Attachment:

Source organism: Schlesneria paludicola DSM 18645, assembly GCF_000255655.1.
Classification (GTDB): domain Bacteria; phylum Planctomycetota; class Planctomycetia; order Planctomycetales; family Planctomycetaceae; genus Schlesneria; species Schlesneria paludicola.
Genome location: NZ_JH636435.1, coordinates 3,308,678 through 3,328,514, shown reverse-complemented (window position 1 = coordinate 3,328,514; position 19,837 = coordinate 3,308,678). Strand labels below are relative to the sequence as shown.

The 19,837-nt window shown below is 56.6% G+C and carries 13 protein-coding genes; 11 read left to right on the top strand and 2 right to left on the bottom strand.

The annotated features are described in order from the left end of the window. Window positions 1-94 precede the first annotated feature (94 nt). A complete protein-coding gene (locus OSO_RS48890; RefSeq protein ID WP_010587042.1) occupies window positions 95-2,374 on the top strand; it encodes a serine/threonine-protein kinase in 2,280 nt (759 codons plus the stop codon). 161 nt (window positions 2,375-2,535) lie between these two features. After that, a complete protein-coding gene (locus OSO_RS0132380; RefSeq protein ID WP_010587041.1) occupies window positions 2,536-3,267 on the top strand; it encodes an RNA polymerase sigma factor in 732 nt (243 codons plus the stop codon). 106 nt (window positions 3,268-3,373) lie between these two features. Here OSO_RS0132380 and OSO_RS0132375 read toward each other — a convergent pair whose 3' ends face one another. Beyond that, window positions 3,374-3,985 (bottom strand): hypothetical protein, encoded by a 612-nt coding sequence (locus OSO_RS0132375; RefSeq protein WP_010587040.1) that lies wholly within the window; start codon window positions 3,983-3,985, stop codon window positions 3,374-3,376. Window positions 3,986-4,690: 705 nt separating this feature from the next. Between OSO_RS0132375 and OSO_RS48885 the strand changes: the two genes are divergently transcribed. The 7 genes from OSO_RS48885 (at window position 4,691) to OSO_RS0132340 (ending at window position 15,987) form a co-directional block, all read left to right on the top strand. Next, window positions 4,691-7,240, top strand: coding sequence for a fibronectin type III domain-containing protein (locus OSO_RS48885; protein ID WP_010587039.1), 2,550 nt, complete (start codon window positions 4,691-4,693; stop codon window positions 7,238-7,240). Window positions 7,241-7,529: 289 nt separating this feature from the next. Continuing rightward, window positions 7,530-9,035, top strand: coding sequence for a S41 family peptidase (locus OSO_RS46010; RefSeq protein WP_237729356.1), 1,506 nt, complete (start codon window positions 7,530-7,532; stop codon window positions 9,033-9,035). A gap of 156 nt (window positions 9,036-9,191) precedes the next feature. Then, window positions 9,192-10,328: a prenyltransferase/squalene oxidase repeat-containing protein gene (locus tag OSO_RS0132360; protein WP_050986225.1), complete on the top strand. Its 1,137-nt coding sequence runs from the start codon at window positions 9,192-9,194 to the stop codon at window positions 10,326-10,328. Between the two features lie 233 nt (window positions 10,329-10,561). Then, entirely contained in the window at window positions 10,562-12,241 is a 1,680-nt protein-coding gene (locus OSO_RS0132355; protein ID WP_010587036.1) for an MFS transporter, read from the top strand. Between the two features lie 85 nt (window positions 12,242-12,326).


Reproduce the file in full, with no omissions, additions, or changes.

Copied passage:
Source organism: Schlesneria paludicola DSM 18645, assembly GCF_000255655.1.
Classification (GTDB): domain Bacteria; phylum Planctomycetota; class Planctomycetia; order Planctomycetales; family Planctomycetaceae; genus Schlesneria; species Schlesneria paludicola.
Genome location: NZ_JH636435.1, coordinates 3,308,678 through 3,328,514, shown reverse-complemented (window position 1 = coordinate 3,328,514; position 19,837 = coordinate 3,308,678). Strand labels below are relative to the sequence as shown.

The 19,837-nt window shown below is 56.6% G+C and carries 13 protein-coding genes; 11 read left to right on the top strand and 2 right to left on the bottom strand.

The annotated features are described in order from the left end of the window. Window positions 1-94 precede the first annotated feature (94 nt). A complete protein-coding gene (locus OSO_RS48890; RefSeq protein ID WP_010587042.1) occupies window positions 95-2,374 on the top strand; it encodes a serine/threonine-protein kinase in 2,280 nt (759 codons plus the stop codon). 161 nt (window positions 2,375-2,535) lie between these two features. After that, a complete protein-coding gene (locus OSO_RS0132380; RefSeq protein ID WP_010587041.1) occupies window positions 2,536-3,267 on the top strand; it encodes an RNA polymerase sigma factor in 732 nt (243 codons plus the stop codon). 106 nt (window positions 3,268-3,373) lie between these two features. Here OSO_RS0132380 and OSO_RS0132375 read toward each other — a convergent pair whose 3' ends face one another. Beyond that, window positions 3,374-3,985 (bottom strand): hypothetical protein, encoded by a 612-nt coding sequence (locus OSO_RS0132375; RefSeq protein WP_010587040.1) that lies wholly within the window; start codon window positions 3,983-3,985, stop codon window positions 3,374-3,376. Window positions 3,986-4,690: 705 nt separating this feature from the next. Between OSO_RS0132375 and OSO_RS48885 the strand changes: the two genes are divergently transcribed. The 7 genes from OSO_RS48885 (at window position 4,691) to OSO_RS0132340 (ending at window position 15,987) form a co-directional block, all read left to right on the top strand. Next, window positions 4,691-7,240, top strand: coding sequence for a fibronectin type III domain-containing protein (locus OSO_RS48885; protein ID WP_010587039.1), 2,550 nt, complete (start codon window positions 4,691-4,693; stop codon window positions 7,238-7,240). Window positions 7,241-7,529: 289 nt separating this feature from the next. Continuing rightward, window positions 7,530-9,035, top strand: coding sequence for a S41 family peptidase (locus OSO_RS46010; RefSeq protein WP_237729356.1), 1,506 nt, complete (start codon window positions 7,530-7,532; stop codon window positions 9,033-9,035). A gap of 156 nt (window positions 9,036-9,191) precedes the next feature. Then, window positions 9,192-10,328: a prenyltransferase/squalene oxidase repeat-containing protein gene (locus tag OSO_RS0132360; protein WP_050986225.1), complete on the top strand. Its 1,137-nt coding sequence runs from the start codon at window positions 9,192-9,194 to the stop codon at window positions 10,326-10,328. Between the two features lie 233 nt (window positions 10,329-10,561). Then, entirely contained in the window at window positions 10,562-12,241 is a 1,680-nt protein-coding gene (locus OSO_RS0132355; protein ID WP_010587036.1) for an MFS transporter, read from the top strand. Between the two features lie 85 nt (window positions 12,242-12,326).